You may recall a television show entitled “To be a Millionaire.” Each week an anonymous donor would give random individuals a $1 million gift. We would then watch how this gift changed the beneficiary’s life. As you would expect, the change was not always for the better.
A similar experience can occur in estate planning. Take the case of Dr. Robert Atkins, the famous diet doctor who died in 2003. During Dr. Atkin’s lifetime, virtually all of his wealth was tied up in his business. He did not have excessive amounts of cash to spend and he was not known for maintaining a lavish lifestyle. When Dr. Atkins died, his wife became responsible for administering her husband’s estate. Unfortunately, she did not have the knowledge or expertise to perform the task.
Dr. Atkins’ business empire was sold and the estate received over $420 million as its share of the proceeds. The proceeds were split between a marital trust for his surviving widow and a charitable trust to support medical research.
The first thing Mrs. Atkins did was to fire the trustees selected by her late husband. They were replaced by an entrepreneur she met at lunch in a posh restaurant and his two associates. They convinced Mrs. Atkins to pay fiduciary fees far in excess of the amounts allowed by law. They also finagled long term contracts which provided them with job security for Mrs. Atkins’ lifetime.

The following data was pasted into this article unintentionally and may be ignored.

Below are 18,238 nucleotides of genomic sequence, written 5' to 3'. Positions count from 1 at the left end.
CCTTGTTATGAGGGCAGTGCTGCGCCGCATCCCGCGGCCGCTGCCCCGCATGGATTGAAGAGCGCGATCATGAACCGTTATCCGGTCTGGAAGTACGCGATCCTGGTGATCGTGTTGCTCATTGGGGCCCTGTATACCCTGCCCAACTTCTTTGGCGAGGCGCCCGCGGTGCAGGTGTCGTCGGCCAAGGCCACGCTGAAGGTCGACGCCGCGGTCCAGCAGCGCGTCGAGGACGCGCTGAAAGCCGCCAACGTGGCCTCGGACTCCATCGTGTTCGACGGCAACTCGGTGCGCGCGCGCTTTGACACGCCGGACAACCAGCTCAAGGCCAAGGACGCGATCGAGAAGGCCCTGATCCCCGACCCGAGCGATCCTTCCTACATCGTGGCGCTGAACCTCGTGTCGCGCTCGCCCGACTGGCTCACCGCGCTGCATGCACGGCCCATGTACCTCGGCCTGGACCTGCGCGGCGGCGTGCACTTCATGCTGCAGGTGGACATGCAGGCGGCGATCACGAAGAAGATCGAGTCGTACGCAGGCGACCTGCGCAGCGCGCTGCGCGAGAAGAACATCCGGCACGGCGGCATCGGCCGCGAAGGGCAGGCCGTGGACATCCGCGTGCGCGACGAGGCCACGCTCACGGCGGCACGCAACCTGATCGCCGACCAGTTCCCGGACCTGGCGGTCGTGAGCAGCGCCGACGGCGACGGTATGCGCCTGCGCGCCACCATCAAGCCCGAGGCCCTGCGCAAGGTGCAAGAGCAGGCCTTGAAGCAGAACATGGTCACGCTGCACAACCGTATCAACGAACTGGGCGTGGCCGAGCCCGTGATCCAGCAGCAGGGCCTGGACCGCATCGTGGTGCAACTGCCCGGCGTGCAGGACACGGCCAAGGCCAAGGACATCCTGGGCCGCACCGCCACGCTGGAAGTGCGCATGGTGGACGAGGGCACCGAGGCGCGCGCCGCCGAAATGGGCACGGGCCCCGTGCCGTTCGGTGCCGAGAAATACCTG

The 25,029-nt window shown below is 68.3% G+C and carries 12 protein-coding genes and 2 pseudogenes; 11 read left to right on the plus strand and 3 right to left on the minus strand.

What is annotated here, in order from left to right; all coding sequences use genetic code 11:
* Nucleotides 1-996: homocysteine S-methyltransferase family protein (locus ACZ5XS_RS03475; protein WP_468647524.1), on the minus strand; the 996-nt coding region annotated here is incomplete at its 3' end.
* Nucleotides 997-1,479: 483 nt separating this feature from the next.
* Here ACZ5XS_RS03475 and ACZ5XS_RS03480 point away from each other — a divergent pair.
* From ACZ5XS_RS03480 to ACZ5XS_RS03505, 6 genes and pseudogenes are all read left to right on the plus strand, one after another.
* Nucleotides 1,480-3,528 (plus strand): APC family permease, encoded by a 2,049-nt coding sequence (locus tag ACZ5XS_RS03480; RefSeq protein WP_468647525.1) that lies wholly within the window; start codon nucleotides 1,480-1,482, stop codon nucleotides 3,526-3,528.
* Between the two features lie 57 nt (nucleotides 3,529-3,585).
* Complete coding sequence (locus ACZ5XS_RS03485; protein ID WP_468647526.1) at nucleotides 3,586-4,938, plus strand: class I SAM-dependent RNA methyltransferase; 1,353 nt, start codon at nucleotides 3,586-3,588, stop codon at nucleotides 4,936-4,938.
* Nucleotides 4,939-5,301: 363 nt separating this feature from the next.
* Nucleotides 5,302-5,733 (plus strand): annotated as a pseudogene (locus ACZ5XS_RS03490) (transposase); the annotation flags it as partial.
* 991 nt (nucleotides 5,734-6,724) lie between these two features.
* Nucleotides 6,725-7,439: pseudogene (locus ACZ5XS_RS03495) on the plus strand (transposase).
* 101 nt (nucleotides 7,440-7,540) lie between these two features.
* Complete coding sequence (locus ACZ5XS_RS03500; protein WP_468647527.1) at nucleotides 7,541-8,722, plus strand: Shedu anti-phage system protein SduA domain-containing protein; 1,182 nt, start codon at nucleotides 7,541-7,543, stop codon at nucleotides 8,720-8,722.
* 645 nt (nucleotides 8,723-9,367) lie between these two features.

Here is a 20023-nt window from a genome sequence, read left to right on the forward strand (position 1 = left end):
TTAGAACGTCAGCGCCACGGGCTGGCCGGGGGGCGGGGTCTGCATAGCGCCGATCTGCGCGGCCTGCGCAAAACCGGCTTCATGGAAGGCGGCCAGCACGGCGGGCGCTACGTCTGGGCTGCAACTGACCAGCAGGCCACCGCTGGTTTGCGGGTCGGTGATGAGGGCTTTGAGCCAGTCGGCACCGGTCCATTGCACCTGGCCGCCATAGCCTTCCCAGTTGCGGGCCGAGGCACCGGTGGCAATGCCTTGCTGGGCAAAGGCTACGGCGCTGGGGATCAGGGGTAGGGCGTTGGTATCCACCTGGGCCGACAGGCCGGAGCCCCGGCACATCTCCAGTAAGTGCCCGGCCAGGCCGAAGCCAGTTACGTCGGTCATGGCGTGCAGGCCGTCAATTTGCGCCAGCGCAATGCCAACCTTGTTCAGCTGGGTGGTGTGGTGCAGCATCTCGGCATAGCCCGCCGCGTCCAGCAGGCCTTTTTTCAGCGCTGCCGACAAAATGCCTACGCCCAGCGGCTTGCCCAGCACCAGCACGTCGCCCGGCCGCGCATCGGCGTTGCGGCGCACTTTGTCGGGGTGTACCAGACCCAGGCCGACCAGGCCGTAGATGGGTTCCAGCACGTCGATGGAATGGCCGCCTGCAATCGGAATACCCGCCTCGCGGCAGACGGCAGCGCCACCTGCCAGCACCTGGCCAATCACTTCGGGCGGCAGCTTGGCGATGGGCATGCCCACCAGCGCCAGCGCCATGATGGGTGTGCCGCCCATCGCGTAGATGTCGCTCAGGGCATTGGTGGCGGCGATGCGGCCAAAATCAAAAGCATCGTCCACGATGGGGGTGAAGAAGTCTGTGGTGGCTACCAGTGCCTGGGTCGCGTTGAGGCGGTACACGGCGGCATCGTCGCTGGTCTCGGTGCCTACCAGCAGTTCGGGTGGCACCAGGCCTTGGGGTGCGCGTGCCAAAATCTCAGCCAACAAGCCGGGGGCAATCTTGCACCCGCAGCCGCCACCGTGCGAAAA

Mrs. Atkins recently married a rich socialite who made her his third wealthy heiress wife. Poor Mrs. Atkins found she could no longer afford to live on the $15 million annual allowance she received from the trust. So she demanded an outright distribution of $100 million. She sued the trustees for more money, and the trustees counter-sued her for additional commissions.
It is very common for “regular folks” to receive large cash windfalls when someone close to them dies.
Life insurance can make a widow an instant millionaire. Do you carry millions of dollars in insurance to protect the beneficiaries of your estate?
Does your retirement plan makes up the bulk of your estate? You may be taking the minimum distributions allowed by law. However, on death, there can be literally millions of dollars passing to your beneficiaries.
Are you the frugal owner of a closely held business who pours all of his income back into the business? Your heirs could receive a small fortune under the buy-sell agreement.
Are your beneficiaries capable of handling estate administration?
Do your fiduciaries have the best interests of the beneficiaries in mind?
Can your beneficiaries replace the trustees with qualified independent fiduciaries?
Do you provide an incentive for your beneficiaries to use their inheritances wisely?
Call me to make sure your estate does not suffer an unexpected “diet.”
Kenneth R. Cohen, Esq.